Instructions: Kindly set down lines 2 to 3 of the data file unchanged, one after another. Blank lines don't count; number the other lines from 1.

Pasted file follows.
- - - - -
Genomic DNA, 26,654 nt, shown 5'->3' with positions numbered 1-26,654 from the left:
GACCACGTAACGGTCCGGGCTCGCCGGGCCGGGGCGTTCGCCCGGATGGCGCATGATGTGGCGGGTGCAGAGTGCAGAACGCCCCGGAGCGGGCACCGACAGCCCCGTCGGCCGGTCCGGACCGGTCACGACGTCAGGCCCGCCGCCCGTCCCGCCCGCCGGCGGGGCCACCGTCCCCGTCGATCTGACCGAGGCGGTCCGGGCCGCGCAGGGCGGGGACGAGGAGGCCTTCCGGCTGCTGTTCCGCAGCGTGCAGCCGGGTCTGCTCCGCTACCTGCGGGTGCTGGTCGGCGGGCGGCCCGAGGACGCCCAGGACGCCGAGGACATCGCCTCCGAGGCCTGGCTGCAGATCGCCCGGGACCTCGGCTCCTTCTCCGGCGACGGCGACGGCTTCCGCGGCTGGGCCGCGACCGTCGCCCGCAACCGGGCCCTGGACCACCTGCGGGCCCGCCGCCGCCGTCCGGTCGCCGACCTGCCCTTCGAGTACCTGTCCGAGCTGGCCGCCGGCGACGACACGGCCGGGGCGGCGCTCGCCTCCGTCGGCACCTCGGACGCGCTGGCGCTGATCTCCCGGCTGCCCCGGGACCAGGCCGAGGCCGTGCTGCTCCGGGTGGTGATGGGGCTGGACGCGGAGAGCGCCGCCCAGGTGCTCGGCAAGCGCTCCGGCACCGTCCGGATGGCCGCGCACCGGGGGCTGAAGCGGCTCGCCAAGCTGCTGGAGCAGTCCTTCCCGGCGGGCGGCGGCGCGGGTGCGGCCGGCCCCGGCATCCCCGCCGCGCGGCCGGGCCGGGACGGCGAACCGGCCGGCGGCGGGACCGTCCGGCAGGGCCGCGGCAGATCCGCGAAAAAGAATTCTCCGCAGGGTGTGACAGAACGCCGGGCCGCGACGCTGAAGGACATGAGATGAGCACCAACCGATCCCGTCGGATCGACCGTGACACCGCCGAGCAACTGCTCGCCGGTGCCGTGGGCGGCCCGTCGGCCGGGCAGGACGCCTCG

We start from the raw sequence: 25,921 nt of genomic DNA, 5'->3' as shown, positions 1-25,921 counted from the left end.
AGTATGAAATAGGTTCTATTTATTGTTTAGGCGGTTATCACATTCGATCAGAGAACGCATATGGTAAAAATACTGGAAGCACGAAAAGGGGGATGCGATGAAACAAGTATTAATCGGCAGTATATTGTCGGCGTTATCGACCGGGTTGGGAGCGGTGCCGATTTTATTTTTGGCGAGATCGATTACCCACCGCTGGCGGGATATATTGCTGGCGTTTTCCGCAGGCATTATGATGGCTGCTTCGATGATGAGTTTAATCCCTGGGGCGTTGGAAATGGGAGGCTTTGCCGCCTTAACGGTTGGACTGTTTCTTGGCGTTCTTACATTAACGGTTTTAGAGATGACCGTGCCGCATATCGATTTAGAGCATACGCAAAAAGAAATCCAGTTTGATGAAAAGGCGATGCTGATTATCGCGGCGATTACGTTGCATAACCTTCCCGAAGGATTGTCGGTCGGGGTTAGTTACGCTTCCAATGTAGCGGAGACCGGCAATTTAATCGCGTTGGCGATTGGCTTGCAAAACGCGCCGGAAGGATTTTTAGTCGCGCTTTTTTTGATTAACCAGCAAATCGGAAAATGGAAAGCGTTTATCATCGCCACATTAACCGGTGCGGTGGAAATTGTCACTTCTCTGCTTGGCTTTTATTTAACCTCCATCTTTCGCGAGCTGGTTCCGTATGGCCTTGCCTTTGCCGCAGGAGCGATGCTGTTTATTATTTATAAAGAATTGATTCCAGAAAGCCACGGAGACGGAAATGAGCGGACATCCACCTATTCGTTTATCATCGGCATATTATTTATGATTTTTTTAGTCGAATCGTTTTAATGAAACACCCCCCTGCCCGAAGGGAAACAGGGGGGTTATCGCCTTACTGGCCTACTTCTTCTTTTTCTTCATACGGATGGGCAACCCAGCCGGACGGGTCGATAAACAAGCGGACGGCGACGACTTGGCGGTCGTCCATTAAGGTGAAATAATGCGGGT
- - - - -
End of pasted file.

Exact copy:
GACCACGTAACGGTCCGGGCTCGCCGGGCCGGGGCGTTCGCCCGGATGGCGCATGATGTGGCGGGTGCAGAGTGCAGAACGCCCCGGAGCGGGCACCGACAGCCCCGTCGGCCGGTCCGGACCGGTCACGACGTCAGGCCCGCCGCCCGTCCCGCCCGCCGGCGGGGCCACCGTCCCCGTCGATCTGACCGAGGCGGTCCGGGCCGCGCAGGGCGGGGACGAGGAGGCCTTCCGGCTGCTGTTCCGCAGCGTGCAGCCGGGTCTGCTCCGCTACCTGCGGGTGCTGGTCGGCGGGCGGCCCGAGGACGCCCAGGACGCCGAGGACATCGCCTCCGAGGCCTGGCTGCAGATCGCCCGGGACCTCGGCTCCTTCTCCGGCGACGGCGACGGCTTCCGCGGCTGGGCCGCGACCGTCGCCCGCAACCGGGCCCTGGACCACCTGCGGGCCCGCCGCCGCCGTCCGGTCGCCGACCTGCCCTTCGAGTACCTGTCCGAGCTGGCCGCCGGCGACGACACGGCCGGGGCGGCGCTCGCCTCCGTCGGCACCTCGGACGCGCTGGCGCTGATCTCCCGGCTGCCCCGGGACCAGGCCGAGGCCGTGCTGCTCCGGGTGGTGATGGGGCTGGACGCGGAGAGCGCCGCCCAGGTGCTCGGCAAGCGCTCCGGCACCGTCCGGATGGCCGCGCACCGGGGGCTGAAGCGGCTCGCCAAGCTGCTGGAGCAGTCCTTCCCGGCGGGCGGCGGCGCGGGTGCGGCCGGCCCCGGCATCCCCGCCGCGCGGCCGGGCCGGGACGGCGAACCGGCCGGCGGCGGGACCGTCCGGCAGGGCCGCGGCAGATCCGCGAAAAAGAATTCTCCGCAGGGTGTGACAGAACGCCGGGCCGCGACGCTGAAGGACATGAGATGAGCACCAACCGATCCCGTCGGATCGACCGTGACACCGCCGAGCAACTGCTCGCCGGTGCCGTGGGCGGCCCGTCGGCCGGGCAGGACGCCTCG

We start from the raw sequence: 25,921 nt of genomic DNA, 5'->3' as shown, positions 1-25,921 counted from the left end.